Tuesday, September 09, 2008
13. KRISHNAMURTI: THINKING
“Conflict exists as long as there is an observer, and the observer is the producer of images; he [she] is the tradition, he [she] is the conditioned being, he [she] is the censor. If you see that, not as an idea, but actually, then you will observe without the observer, then you will see the totality of existence.”
“Conflict in every form: between husband and wife, between two groups of people with conflicting ideas, between ‘what is’ and tradition, between ‘what is’ and the ideal, the should be, the future. Conflict is inner and outer strife. At present there is conflict at all the various levels of our existence, the conscious as well as the unconscious. Our life is a series of conflicts, a battleground – and for what? Do we understand through strife? Can I understand you if I am in conflict with you? To understand there must be a certain amount of peace.”
“ ‘What should be’ is an invention, is an escape from the fact of ‘what is.’ Because we do not know how to come to grips with ‘what is,’ we invent the future. If I knew what to do with my violence now, today, I should not think about the future. If I knew what it meant to die today completely, I should not be afraid of tomorrow, of death and old age, which are the products of thought, the conception of tomorrow. So, there is only one thing: ‘what is.’ Can I understand that? Can the mind completely understand it and go beyond it? That means, not admitting time at all, because time is an invention of thought. So, to understand ‘what is’ I must give my whole mind and heart to it. I must understand violence; violence is not something separate from me, I am violence; violence is not over there and I am here; I am the very nature and structure of violence. Any act on the part of the mind to do something about violence is still violence. So, the mind realizing that whatever it thinks about violence is part of violence, its thinking comes to an end and therefore violence ceases. The perception of that is immediate, not something to be cultivated through time, to be attained at some future date. So there is, in that perception, the seeing of something immediately; in that there is no time or progress or evolution; it is an instantaneous perception and action. And surely love is like that, is it not? Love is not the product of thought; love, like humility, is not something to be cultivated. You cannot cultivate humility; it is only the vain man [woman] [human] who cultivates humility, and when he [she] is ‘cultivating,’ that is, progressing towards humility, he [she] is being vain; like a man [woman] [human] who practices nonviolence, in the meantime he [she] is being violent.
“So, surely love is that state of mind when time, when the ‘observer’ and the ‘observed’ are not. You know, when we say we love another – and I hope you do – there is an intensity, a communication, a communion, at the same time, at the same level; and that communion, that state of love, is not the product of thought or of time.”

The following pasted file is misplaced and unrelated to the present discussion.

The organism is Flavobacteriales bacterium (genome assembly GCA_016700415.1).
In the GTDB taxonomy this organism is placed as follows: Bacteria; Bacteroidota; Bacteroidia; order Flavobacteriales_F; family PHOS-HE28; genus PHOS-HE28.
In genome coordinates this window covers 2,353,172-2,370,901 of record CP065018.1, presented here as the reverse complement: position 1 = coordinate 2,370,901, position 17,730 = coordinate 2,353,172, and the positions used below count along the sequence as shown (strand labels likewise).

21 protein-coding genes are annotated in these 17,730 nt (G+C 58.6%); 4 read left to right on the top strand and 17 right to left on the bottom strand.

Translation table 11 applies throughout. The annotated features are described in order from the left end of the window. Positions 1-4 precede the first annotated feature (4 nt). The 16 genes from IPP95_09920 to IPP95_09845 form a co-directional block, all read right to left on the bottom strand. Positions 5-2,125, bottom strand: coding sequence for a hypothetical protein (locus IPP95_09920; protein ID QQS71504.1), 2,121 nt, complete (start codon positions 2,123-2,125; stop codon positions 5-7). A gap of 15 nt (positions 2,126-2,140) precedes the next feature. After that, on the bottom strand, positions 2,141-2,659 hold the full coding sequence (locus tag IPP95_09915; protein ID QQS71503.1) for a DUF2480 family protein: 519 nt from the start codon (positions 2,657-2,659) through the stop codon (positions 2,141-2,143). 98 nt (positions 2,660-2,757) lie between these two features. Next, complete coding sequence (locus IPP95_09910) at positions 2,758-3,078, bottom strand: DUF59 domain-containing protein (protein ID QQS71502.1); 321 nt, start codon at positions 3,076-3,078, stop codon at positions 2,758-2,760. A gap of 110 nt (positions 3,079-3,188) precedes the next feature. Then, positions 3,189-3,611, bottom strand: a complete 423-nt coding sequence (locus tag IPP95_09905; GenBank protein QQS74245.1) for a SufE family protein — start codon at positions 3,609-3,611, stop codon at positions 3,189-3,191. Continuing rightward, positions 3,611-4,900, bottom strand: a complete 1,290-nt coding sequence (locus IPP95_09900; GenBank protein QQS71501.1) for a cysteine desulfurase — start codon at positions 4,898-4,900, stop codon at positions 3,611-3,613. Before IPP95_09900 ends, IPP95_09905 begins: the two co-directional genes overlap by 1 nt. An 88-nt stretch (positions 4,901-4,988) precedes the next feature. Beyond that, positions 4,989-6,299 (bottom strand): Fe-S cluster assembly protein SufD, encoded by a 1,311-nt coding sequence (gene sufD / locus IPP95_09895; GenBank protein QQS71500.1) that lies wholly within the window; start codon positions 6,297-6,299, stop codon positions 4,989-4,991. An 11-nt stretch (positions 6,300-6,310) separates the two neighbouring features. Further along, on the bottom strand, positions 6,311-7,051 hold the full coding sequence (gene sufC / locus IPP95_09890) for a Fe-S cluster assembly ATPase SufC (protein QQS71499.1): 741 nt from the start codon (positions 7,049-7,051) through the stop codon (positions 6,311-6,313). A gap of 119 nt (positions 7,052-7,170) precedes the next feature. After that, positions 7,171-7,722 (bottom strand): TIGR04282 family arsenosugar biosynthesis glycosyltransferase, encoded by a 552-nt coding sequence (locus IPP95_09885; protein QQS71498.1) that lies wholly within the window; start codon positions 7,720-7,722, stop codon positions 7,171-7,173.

“As I said, search implies duality, contrast. Now, where there is contrast, duality, there must be identification with one of the opposites, and from this there arises compulsion. When we say we search, our mind is rejecting something and seeking a substitute that will satisfy it, and thereby it creates duality, and from this there arises compulsion. ….This clinging through attraction, or rejection through fear, creates influence over the mind. … That is, when the mind is trying to overcome, it must create duality, and that very duality negates understanding and creates the distinctions which we call class, religion, sex. That duality influences the mind, and hence a mind influenced by duality cannot understand the significance of environment or the significance of the cause of conflict. …. From this distinction there arises the classification of influences as beneficial and evil.
“Now, if you can become aware of this influence, then you can discern its cause. Most people seem to be aware superficially, not at the greatest depth. It is only when there is awareness at the greatest depth of consciousness, of thought and emotion, that you can discern the division that is created through influence, which negates understanding.”
“I am not giving you a mold or a code by which you can live, or a system which you can follow. All that I am saying is, that to live creatively, enthusiastically, intelligently, vitally, intelligence must function. That intelligence is perverted, hindered, by what one calls memory,….So long as there is this constant battle to achieve, so long as mind is influenced, there must be duality, and hence pain, struggle; and our search for truth or for reality is but an escape from that pain.
“And so I say, become aware that your effort, your struggle, your impinging memories are destroying your intelligence. To become aware is not to be superficially conscious, but to go into the full depth of consciousness so as not to leave undiscovered one unconscious reaction. All this demands thought; all this demands an alertness of mind and heart, not a mind that is cluttered up with beliefs, creeds, and ideals. Most minds are burdened with these and with the desire to follow. As you become conscious of your burden, don't say you mustn't have ideals, you mustn't have creeds, and repeat all the rest of the jargon. The very ‘must' creates another doctrine, another creed; merely become conscious and in the intensity of that consciousness, in the intensity of awareness, in that flame you will create such crisis, such conflict, that that very conflict itself will dissolve the hindrance.”